Tafraout Area, Many New Routes

Morocco, Anti-Atlas
Author: Steve Broadbent. Climb Year: 2017. Publication Year: 2018.

Development of the quartzite crags in Morocco’s Anti-Atlas Mountains has continued at a steady pace during the last few winters, with several hundred mid-grade routes being added to crags across the Jebel el Kest and Jebel Taskra massifs. These are described in a new guidebook to the area, Moroccan Anti-Atlas, published by the Oxford Alpine Club in March 2017. (See AAJ 2016 for an introduction to this area.) Of particular note were ascents of a number of harder crag routes, including Andi Turner and Bob Thomas’ free ascent of the previously aided The Almighty (E6 6b) on Dragon Buttress in Samazar, and the free ascent of Dangleberries (E7 6b) on Upper Eagle Crag by Pete Johnson and Twid Turner.

The area is also known for its long traditionally protected climbs, and several noteworthy ascents have been recorded recently. On Anergui’s Upper Crag, S. Broatch, M. Mortimer and G. Widowson have reported Aquila (335m, HVS 5a), which climbs the full height of this impressive mountain crag. [All climb lengths mentioned in this article cover climbing distance, not vertical gain.] Anti-Atlas regulars Graham Everitt, Bruce Kerry, and Ian Wilson made the first ascent of a very remote crag above Ameln’s Lion’s Face via the Lion’s Tail (200m, HVS 5a). Also of note, given the popularity of this region amongst mid- and lower-grade climbers, is the ascent of the region’s longest climb to date: Millennium Ridge (1,500m, V.Diff) on Upper Prophet Peak at Tagdicht, by Lina Arthur and Steve Broadbent in January 2018.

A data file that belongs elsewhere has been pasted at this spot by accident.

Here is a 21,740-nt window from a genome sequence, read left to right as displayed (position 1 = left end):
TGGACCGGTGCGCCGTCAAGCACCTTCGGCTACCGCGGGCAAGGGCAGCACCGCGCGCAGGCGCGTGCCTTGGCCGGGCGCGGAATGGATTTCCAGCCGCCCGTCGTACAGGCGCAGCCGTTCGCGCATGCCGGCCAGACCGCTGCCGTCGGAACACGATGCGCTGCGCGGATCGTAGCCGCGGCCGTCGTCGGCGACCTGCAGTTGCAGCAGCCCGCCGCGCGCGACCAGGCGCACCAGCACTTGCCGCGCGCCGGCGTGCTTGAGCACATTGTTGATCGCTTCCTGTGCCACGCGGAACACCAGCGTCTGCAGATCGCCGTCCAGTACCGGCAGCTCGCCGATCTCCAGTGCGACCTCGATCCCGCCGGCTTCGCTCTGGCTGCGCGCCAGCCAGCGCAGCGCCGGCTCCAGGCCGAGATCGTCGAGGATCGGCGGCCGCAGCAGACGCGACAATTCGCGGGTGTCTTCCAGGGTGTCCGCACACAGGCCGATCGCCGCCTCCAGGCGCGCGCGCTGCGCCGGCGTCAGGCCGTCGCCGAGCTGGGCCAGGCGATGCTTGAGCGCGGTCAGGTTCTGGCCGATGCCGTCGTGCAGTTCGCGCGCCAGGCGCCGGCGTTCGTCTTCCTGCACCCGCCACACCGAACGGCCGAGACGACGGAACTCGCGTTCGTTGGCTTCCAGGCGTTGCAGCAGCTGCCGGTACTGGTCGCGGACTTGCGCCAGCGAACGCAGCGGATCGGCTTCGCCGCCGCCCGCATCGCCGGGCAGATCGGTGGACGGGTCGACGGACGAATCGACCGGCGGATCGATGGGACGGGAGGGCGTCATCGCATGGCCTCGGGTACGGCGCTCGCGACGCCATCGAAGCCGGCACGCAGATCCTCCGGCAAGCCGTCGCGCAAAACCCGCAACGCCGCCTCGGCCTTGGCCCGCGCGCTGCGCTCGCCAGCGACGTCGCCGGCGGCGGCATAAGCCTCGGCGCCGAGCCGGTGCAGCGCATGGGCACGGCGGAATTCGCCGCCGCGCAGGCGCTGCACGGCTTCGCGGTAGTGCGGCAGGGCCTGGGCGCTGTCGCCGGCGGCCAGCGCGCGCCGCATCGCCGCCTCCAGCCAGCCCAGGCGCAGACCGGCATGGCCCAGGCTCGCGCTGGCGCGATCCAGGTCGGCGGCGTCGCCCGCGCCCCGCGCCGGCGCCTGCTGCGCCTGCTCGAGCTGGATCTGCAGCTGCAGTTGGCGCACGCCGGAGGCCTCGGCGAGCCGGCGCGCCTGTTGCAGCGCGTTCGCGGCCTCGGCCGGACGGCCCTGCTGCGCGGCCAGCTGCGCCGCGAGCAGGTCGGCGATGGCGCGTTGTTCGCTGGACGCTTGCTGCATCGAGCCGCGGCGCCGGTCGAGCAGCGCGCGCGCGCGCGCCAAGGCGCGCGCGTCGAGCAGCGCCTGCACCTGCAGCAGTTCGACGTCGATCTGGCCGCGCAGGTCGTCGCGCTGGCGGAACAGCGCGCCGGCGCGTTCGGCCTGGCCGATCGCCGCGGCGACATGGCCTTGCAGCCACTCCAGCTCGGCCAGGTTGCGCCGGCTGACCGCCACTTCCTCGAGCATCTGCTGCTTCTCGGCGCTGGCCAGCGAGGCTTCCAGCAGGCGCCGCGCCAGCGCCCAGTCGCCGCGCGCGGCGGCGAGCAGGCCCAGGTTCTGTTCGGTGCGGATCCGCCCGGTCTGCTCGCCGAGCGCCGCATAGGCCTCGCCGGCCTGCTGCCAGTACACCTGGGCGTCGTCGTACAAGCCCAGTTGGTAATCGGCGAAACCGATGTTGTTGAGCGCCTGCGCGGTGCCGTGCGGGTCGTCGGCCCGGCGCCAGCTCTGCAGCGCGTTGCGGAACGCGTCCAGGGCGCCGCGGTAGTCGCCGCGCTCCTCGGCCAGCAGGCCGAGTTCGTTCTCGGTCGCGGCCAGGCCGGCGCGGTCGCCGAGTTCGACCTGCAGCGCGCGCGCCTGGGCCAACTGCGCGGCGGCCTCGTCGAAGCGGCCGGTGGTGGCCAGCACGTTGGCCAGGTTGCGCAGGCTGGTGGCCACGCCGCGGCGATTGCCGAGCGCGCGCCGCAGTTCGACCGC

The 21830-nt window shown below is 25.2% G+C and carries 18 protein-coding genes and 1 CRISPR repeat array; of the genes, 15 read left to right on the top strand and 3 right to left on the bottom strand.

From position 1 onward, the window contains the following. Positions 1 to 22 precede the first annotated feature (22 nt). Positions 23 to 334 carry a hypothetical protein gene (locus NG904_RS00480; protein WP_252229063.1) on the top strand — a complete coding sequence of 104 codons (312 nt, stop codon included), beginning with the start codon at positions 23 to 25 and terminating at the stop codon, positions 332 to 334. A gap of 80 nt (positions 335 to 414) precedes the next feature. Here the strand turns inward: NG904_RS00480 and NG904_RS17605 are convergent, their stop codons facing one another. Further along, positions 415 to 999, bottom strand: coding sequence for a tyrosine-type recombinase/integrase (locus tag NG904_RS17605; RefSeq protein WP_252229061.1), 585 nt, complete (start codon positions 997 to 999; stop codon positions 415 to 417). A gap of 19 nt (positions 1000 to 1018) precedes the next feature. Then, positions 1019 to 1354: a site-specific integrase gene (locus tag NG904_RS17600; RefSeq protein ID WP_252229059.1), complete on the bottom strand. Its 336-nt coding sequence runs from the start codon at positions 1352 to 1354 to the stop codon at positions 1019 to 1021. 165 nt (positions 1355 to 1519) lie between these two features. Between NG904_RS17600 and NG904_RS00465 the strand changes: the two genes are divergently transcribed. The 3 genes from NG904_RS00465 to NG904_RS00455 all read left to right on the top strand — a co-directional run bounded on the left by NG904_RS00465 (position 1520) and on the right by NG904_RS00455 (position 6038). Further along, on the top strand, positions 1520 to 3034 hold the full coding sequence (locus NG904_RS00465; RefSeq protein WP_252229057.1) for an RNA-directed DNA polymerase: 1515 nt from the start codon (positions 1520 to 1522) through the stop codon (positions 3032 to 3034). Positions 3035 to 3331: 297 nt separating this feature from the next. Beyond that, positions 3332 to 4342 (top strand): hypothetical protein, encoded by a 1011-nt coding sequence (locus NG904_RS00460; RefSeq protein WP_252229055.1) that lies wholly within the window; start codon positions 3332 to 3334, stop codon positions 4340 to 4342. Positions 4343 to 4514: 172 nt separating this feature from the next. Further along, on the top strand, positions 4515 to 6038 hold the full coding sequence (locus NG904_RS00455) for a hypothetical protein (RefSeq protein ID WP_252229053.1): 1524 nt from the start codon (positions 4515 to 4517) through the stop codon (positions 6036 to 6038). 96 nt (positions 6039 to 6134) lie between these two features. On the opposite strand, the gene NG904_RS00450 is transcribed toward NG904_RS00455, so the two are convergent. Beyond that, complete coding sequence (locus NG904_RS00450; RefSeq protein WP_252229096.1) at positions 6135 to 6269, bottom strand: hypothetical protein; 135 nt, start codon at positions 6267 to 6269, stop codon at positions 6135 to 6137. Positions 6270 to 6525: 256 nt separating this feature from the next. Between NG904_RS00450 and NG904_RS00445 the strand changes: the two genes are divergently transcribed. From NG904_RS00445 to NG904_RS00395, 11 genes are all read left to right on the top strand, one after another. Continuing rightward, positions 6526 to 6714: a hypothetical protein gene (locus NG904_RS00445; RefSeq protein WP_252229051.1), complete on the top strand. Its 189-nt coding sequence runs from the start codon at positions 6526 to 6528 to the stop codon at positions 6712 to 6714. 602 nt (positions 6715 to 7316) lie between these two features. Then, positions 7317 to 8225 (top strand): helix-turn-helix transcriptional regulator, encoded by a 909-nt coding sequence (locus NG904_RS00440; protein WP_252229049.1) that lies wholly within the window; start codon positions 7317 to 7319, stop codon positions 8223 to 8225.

On the north side of the range, Bob Brewer and Dai Lampard added You Can Rest When You’re Dead (120m, E4 6a) to Dinosaur Wall, and opened up the Big Bertha Crag with their ascent of the Edge of Eternity (170m, E5 6a). First ascents have also been reported on newly developed crags above the town of Idaougnidif, including Shiver Me Timbers (E5 5c) by Neil Adams, Dan Donovan, and Paul Eastwood. Meanwhile, on the Thumb at Asseldrar—home to many of the region’s long testpieces—G. Dawson and S. Smith reported the first ascent of Rockfall Got My Goat (235m, E4 6a).

Finally, considerable development has also taken place on the granite tors around Tafraout, which now boast a large variety of crack and slab climbs, as well as a number of fully bolted sport crags. A new guidebook, Tafraout Granite, is due for publication by the Oxford Alpine Club in summer 2018.

— Steve Broadbent, U.K.